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ContinuousWave: The Whaler GAM or General Area
Why is the transom edge exposed?
|Author||Topic: Why is the transom edge exposed?|
posted 02-26-2003 09:11 PM ET (US)
Why is the top edge of my transom not gel coated? I know that all 17' hulls are this way and they do delaminate (SP). My looks good NOW but should I gel coat it?
posted 02-26-2003 09:30 PM ET (US)
I have been thinking about posting this same question, but more from a point of view of "How do they do that?"
The fact that the two molded pieces (hull and liner) are still in their molds when the they are combined together makes it rather mysterious how the hold this beautiful, precise edge line between them at the transom.
I would love to hear how they get that result.
I think it is truly a detail that is part of the classic Boston Whaler boat "look."
posted 02-26-2003 09:39 PM ET (US)
I don't know why it was done, maybe it was just to show the robust construction. But on the issue of delamination, I don't believe that the "exposed" edge is a problem in itself. I've examined (and owned!) a number of old 16's that have come apart at this seam and it was clear that the solid wood blocks in the transom had been exposed to water that had penetrated the hull. The blocks expand and push apart this seam. The wood can expand so much that the outline of the blocks (as well as the bigger transom block) can be clearly discerned on the surface of the glass.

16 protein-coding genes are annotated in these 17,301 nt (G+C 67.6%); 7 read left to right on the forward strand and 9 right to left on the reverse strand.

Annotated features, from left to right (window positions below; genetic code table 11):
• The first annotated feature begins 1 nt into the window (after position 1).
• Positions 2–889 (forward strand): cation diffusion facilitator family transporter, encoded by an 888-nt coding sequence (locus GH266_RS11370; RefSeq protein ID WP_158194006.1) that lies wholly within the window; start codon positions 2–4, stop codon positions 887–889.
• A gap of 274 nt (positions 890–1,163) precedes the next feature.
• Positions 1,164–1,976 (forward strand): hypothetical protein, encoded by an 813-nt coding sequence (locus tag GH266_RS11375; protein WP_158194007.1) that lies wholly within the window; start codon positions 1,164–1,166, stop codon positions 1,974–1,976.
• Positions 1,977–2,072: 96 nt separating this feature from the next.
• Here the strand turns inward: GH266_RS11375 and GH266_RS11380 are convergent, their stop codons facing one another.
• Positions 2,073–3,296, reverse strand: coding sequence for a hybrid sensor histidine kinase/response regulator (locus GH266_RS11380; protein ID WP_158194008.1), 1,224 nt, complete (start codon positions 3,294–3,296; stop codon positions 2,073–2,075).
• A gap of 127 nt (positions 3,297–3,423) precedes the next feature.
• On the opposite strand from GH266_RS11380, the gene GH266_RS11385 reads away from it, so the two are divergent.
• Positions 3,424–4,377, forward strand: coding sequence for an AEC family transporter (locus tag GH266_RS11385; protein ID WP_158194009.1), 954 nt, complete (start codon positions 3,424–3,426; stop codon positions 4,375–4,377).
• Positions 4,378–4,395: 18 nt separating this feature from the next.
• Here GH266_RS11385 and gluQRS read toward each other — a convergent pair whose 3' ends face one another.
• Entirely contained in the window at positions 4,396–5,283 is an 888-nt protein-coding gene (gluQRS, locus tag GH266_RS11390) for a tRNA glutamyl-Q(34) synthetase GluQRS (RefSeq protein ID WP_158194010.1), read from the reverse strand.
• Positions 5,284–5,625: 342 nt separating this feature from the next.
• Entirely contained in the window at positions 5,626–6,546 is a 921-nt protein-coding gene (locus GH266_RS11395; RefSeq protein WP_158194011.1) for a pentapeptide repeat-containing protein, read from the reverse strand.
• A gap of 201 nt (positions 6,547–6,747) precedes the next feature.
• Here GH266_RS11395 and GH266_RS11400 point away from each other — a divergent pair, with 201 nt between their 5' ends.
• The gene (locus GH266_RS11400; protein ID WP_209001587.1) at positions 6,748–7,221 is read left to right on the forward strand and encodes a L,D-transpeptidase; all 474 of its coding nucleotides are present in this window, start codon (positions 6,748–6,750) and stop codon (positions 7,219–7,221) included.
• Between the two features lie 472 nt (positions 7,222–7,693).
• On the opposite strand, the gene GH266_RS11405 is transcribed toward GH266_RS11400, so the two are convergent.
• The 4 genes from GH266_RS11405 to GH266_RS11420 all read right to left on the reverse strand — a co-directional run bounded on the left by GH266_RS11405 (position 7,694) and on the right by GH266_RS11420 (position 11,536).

My theory, keep the transom dry and the seam will not fail.
posted 02-26-2003 09:57 PM ET (US)
Interesting feeback. I consider my self a new comer to both boats and Whalers as I have now owned my first boat since 5/18/02. I am also pleased that my first purchase was a Whaler.
Along with the ownership and this great site has come a lot of concern about water intrusion. Once again I am relieved to get good information.
posted 02-26-2003 10:08 PM ET (US)